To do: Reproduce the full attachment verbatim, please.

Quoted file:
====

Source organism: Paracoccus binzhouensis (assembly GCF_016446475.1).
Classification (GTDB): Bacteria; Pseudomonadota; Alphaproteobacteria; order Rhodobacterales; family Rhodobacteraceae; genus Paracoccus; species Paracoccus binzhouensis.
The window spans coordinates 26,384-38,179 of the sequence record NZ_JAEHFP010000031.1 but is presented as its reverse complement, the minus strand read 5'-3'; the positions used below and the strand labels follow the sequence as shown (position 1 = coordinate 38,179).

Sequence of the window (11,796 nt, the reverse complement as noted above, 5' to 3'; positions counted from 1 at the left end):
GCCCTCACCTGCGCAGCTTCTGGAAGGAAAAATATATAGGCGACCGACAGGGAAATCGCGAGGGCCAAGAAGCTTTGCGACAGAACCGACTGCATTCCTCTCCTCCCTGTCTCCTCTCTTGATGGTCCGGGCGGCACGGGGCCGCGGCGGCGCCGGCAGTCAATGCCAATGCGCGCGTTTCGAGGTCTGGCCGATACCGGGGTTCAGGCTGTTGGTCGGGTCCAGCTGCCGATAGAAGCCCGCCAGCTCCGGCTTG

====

Source organism: Paracoccus binzhouensis (assembly GCF_016446475.1).
Classification (GTDB): Bacteria; Pseudomonadota; Alphaproteobacteria; order Rhodobacterales; family Rhodobacteraceae; genus Paracoccus; species Paracoccus binzhouensis.
The window spans coordinates 26,384-38,179 of the sequence record NZ_JAEHFP010000031.1 but is presented as its reverse complement, the minus strand read 5'-3'; the positions used below and the strand labels follow the sequence as shown (position 1 = coordinate 38,179).

Sequence of the window (11,796 nt, the reverse complement as noted above, 5' to 3'; positions counted from 1 at the left end):
GCCCTCACCTGCGCAGCTTCTGGAAGGAAAAATATATAGGCGACCGACAGGGAAATCGCGAGGGCCAAGAAGCTTTGCGACAGAACCGACTGCATTCCTCTCCTCCCTGTCTCCTCTCTTGATGGTCCGGGCGGCACGGGGCCGCGGCGGCGCCGGCAGTCAATGCCAATGCGCGCGTTTCGAGGTCTGGCCGATACCGGGGTTCAGGCTGTTGGTCGGGTCCAGCTGCCGATAGAAGCCCGCCAGCTCCGGCTTG